Repeat Drug Overdoses Raise Risk For Hospitalization, Ventilator Care
An opioid overdose is a situation that occurs when a person using an opioid drug or medication takes too much of the substance in question and experiences a serious slowdown or complete halt of certain critical body functions. Some people die from such an overdose, while others survive after receiving treatment. In a study scheduled for publication in April 2014 in the journal Mayo Clinic Proceedings, researchers from Harvard-affiliated Massachusetts General Hospital looked at the potential health outcomes for people who experience repeated opioid overdoses. These researchers also examined the factors that make repeated opioid overdoses more likely to occur.
What Are Opioids?
n addition to producing a pleasurable sensation called euphoria and diminishing the ability to feel physical pain, opioid drugs and medications slow down the baseline rate of activity inside both the brain and the spinal cord (known collectively as the central nervous system). If a legitimate opioid user or opioid abuser or addict keeps his or her intake within certain limits, he or she will experience only fairly modest changes in the function of these organs, which together produce and coordinate the nerve impulses required to keep the heart beating and the lungs inhaling and exhaling. However, if he or she takes too much of the opioid in question, central nervous system activity will fall below a critical point and the required nerve impulses will not be maintained. This dangerous and potentially lethal nerve signal disruption marks the onset of an opioid overdose. People who die from such an overdose typically experience an unsustainable decrease in their normal lung function.
The United Nations Office on Drugs and Crime lists a number of common contributing factors to an opioid overdose. These factors include widespread access to both legal and illicit/illegal opioid substances, the use of opioids in combination with other mind-altering substances, limited access to treatment options for people addicted to opioid substances and an increased susceptibility to the effects of opioids in people who relapse back into drug/medication abuse after a period of full or partial abstinence. All individuals who abuse opioids run the risk of experiencing a fatal or non-fatal overdose, whether or not they have an addiction to opioid use.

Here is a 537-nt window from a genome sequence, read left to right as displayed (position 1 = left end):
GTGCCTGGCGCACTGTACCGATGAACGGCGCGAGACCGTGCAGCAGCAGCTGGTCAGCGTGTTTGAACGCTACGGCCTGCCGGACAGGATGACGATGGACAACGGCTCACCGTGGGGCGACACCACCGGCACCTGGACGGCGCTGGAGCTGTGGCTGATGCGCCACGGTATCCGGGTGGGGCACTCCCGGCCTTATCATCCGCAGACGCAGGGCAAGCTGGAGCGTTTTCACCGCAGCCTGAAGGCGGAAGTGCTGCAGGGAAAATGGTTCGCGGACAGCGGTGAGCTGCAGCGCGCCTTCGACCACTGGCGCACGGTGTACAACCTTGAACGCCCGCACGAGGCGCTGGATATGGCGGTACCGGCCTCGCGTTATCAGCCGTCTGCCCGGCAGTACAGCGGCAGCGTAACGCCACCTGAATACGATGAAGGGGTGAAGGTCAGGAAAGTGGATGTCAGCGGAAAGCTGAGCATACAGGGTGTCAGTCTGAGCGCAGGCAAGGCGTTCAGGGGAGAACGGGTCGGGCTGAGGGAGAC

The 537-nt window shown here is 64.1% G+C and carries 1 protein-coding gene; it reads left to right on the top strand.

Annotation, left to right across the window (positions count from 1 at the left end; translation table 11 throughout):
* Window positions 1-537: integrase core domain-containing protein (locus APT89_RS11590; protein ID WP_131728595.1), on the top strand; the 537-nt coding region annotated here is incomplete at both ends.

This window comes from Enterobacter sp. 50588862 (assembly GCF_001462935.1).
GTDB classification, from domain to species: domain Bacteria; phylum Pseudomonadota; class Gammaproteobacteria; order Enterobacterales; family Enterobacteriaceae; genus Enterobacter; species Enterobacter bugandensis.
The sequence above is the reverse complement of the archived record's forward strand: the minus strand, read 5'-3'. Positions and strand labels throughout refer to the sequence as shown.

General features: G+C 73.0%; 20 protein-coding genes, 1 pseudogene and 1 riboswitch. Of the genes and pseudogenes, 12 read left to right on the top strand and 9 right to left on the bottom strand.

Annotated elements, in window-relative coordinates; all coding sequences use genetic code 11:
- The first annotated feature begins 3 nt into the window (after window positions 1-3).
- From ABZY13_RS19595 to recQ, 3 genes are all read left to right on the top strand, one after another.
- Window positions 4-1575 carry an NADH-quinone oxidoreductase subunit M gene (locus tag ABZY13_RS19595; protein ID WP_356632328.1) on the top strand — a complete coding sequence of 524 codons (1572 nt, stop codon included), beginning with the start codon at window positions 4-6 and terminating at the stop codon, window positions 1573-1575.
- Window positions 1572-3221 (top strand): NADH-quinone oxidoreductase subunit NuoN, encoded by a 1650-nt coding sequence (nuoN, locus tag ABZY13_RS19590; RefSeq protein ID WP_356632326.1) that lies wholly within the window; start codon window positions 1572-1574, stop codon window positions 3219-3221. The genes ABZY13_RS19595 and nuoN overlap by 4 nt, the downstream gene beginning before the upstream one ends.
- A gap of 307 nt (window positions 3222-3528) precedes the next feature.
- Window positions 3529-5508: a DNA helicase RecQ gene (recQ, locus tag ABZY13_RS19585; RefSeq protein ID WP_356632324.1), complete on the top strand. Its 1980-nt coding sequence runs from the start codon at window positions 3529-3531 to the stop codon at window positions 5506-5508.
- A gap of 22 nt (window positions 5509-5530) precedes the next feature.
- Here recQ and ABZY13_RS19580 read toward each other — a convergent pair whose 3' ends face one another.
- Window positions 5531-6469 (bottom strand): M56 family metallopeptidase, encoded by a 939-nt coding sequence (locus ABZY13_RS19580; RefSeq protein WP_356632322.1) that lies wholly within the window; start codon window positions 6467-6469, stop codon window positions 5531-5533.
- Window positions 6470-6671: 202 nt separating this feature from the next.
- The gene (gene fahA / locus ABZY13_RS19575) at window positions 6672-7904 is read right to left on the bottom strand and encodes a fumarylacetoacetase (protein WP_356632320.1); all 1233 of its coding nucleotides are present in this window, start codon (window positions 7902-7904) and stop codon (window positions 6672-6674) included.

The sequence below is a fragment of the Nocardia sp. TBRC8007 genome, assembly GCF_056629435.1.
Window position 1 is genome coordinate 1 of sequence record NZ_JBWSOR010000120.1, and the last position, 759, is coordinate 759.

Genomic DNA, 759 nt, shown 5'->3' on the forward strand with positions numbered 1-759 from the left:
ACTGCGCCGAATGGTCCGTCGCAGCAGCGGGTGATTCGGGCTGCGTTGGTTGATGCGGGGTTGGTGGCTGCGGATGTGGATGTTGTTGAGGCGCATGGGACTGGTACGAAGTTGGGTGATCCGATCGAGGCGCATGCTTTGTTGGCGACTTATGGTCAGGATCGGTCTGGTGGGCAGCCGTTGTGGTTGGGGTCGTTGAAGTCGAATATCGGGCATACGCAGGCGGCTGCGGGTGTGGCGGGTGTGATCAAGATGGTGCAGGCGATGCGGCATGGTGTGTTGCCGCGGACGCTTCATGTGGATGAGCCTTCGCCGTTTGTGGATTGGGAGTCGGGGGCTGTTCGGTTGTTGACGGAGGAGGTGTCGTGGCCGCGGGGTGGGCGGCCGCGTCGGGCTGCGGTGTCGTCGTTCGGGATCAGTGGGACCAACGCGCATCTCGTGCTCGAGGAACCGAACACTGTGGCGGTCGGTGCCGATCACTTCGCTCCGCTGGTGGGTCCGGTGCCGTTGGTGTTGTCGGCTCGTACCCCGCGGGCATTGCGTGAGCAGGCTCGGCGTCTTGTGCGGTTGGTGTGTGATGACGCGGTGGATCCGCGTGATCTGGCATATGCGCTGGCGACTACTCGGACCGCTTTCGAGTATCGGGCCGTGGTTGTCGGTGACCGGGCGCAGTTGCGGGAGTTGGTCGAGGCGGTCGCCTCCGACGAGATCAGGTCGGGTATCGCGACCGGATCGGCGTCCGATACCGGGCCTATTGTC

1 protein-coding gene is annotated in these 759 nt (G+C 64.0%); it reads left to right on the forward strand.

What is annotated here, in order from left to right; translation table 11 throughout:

Repeated Overdose Consequences
In the study scheduled for publication in Mayo Clinic Proceedings, the Massachusetts General Hospital researchers used information gathered from close to 20,000 adult opioid users to assess the health consequences of experiencing more than one non-fatal opioid overdose. All of these individuals had survived at least one overdose event involving a legal or illegal opioid; 1,400 of them had survived two to five such events. Although they represented only 7 percent of the study participants, the survivors of multiple events represented roughly 15 percent of the total number of overdoses among the participants. After comparing the single overdose survivors to the multiple overdose survivors, the researchers concluded that the multiple overdose survivors are significantly more likely to require hospitalization to deal with the effects of their condition. Once hospitalized, they are also significantly more likely to require breathing assistance from a ventilator to stay alive.
Repeated Overdose Factors
The researchers concluded that several factors contribute to the likelihood that a person will experience more than one opioid overdose. These factors include having relatively few financial resources, having public health insurance rather than private health insurance, having a diagnosable case of substance addiction, having a diagnosable mental illness, having an illness that affects normal nervous system function and having a chronic lung illness. The single demographic category most likely to experience multiple opioid overdoses is middle-aged white men.
The authors of the study scheduled for publication in Mayo Clinic Proceedings note that first-time cases of opioid overdose also frequently result in hospitalization. People undergoing additional overdoses merely have a higher chance of being hospitalized. First-time victims of opioid overdoses also sometimes require the use of a mechanical ventilator. Again, victims of multiple overdoses merely have greater odds of needing this extreme medical measure. The study’s authors believe that their findings point toward a need to improve local, state and nationwide efforts to lower the opioid overdose rate. They also point toward a need for improved understanding of the factors that contribute to overdose in people using prescribed opioid painkilling medications.